An unintended consequence in the Affordable Care Act (ACA) is preventing small businesses from helping their employees afford health care.  An IRS interpretation of the ACA prohibits stand-alone HRAs, which had been a means for employers to provide pre-tax dollars to employees for medical care services.

As of July 1, all employers regardless of size could face fines of $100 per day per employee if they offer HRAs.  

The $100 penalty went into effect for businesses that provide reimbursement for more than one employee.

At NAHB's urging, the Small Business Healthcare Relief Act was introduced in the House and the Senate.  The legislation (bipartisan in both chambers) would enable small businesses to continue to use HRAs without fear of penalty 

Overtime Rule

The Department of Labor (DOL) released a draft regulation proposing updating the salary level at which certain "white-collar" workers would be exempt from minimum wage and overtime pay from the current $23,660 to $50,440.  It would take effect on Jan.1.

Under the current law, workers who earn less that $23,660 annually are considered non-exempt employees and employers must pay them time-and-a-half for any hours worked over a 40 hour work week.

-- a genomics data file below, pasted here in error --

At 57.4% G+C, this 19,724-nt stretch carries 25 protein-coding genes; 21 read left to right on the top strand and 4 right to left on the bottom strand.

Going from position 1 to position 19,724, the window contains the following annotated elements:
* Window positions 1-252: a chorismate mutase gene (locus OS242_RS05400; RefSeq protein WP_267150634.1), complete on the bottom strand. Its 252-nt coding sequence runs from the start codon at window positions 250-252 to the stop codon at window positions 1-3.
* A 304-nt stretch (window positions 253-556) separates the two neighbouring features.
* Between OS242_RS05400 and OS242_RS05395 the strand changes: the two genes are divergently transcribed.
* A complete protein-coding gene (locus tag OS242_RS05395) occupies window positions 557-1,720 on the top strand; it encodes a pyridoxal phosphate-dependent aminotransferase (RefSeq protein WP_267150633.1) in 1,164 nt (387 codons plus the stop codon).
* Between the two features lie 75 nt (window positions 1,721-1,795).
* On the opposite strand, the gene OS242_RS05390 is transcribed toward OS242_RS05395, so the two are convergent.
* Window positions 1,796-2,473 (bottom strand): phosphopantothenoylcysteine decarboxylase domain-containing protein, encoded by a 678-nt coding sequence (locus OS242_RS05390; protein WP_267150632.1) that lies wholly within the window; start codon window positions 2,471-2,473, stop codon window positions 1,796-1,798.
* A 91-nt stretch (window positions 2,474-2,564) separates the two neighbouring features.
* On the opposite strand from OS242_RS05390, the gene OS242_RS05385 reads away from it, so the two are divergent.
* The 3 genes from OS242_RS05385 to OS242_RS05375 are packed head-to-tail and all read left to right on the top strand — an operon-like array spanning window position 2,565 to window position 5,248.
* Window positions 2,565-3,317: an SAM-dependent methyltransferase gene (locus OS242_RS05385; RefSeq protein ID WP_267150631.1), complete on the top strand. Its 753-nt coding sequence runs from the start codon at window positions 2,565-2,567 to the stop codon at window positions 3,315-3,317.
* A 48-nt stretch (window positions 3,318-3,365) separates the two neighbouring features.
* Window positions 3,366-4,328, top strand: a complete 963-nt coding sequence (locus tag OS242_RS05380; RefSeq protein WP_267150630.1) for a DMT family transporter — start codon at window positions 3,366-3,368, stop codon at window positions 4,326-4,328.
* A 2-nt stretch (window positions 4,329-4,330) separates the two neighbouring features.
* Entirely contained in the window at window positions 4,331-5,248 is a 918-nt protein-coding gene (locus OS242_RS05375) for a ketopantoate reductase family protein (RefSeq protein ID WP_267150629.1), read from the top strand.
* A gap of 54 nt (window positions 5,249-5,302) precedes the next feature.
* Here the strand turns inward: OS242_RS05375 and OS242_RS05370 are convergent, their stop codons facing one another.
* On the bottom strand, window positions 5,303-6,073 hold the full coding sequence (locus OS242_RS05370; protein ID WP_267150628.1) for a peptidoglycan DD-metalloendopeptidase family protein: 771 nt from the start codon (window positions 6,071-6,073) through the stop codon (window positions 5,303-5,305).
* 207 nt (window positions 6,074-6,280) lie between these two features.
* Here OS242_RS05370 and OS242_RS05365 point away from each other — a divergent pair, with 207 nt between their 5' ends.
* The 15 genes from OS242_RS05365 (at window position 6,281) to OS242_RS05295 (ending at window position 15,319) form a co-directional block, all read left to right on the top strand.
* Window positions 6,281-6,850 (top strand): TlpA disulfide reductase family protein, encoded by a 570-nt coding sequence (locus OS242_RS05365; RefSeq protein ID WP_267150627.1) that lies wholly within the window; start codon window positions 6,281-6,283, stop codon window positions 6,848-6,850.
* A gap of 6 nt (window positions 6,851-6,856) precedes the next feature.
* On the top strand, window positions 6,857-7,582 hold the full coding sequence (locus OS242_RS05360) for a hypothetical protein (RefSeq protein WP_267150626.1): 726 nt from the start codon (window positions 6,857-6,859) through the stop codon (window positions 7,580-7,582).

The Fair Labor Standards Act white-collar exemptions exclude certain executive, administrative and professional employees from federal minimum wage and overtime requirements.  

NAHB has submitted a request for a 90-day extension to the comment period. 

As you can see, your HBA membership is more important than ever.

However, membership is just the start.  Becoming an active member enables you to stay connected with other industry professionals and provides you with countless educational opportunities to stay informed and educated.  After all, the home building industry is one of the most heavily regulated industries.   As a professional in this industry staying informed and educated can make the difference between a business that's ordinary or extraordinary.

 As for myself and our company, active membership does make a difference.  

As always, I would like to personally thank you.   By reading this very article, you are wisely taking advantage of the work done on your behalf and our industry.

 This is made possible because of your valued membership in both OSHBA and NAHB.

If I can be of any help as your NAHB State Representative please contact me, I would enjoy hearing from you.